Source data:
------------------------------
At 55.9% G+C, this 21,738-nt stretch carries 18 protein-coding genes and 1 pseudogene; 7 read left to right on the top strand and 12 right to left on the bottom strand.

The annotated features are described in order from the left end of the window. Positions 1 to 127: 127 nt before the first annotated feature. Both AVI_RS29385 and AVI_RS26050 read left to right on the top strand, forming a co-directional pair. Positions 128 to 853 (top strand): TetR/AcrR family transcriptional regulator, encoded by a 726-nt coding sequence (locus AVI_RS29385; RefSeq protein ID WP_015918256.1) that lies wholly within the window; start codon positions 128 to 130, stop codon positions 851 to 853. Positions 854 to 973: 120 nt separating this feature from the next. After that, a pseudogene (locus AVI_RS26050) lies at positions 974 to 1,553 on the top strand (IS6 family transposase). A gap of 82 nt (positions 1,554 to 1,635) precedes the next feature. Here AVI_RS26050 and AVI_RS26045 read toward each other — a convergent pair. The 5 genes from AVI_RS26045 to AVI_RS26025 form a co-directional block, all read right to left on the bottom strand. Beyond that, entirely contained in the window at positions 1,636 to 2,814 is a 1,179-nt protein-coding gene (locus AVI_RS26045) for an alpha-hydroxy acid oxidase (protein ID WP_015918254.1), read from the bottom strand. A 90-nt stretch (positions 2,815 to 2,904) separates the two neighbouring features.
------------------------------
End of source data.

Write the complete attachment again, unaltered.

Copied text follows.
At 55.9% G+C, this 21,738-nt stretch carries 18 protein-coding genes and 1 pseudogene; 7 read left to right on the top strand and 12 right to left on the bottom strand.

The annotated features are described in order from the left end of the window. Positions 1 to 127: 127 nt before the first annotated feature. Both AVI_RS29385 and AVI_RS26050 read left to right on the top strand, forming a co-directional pair. Positions 128 to 853 (top strand): TetR/AcrR family transcriptional regulator, encoded by a 726-nt coding sequence (locus AVI_RS29385; RefSeq protein ID WP_015918256.1) that lies wholly within the window; start codon positions 128 to 130, stop codon positions 851 to 853. Positions 854 to 973: 120 nt separating this feature from the next. After that, a pseudogene (locus AVI_RS26050) lies at positions 974 to 1,553 on the top strand (IS6 family transposase). A gap of 82 nt (positions 1,554 to 1,635) precedes the next feature. Here AVI_RS26050 and AVI_RS26045 read toward each other — a convergent pair. The 5 genes from AVI_RS26045 to AVI_RS26025 form a co-directional block, all read right to left on the bottom strand. Beyond that, entirely contained in the window at positions 1,636 to 2,814 is a 1,179-nt protein-coding gene (locus AVI_RS26045) for an alpha-hydroxy acid oxidase (protein ID WP_015918254.1), read from the bottom strand. A 90-nt stretch (positions 2,815 to 2,904) separates the two neighbouring features.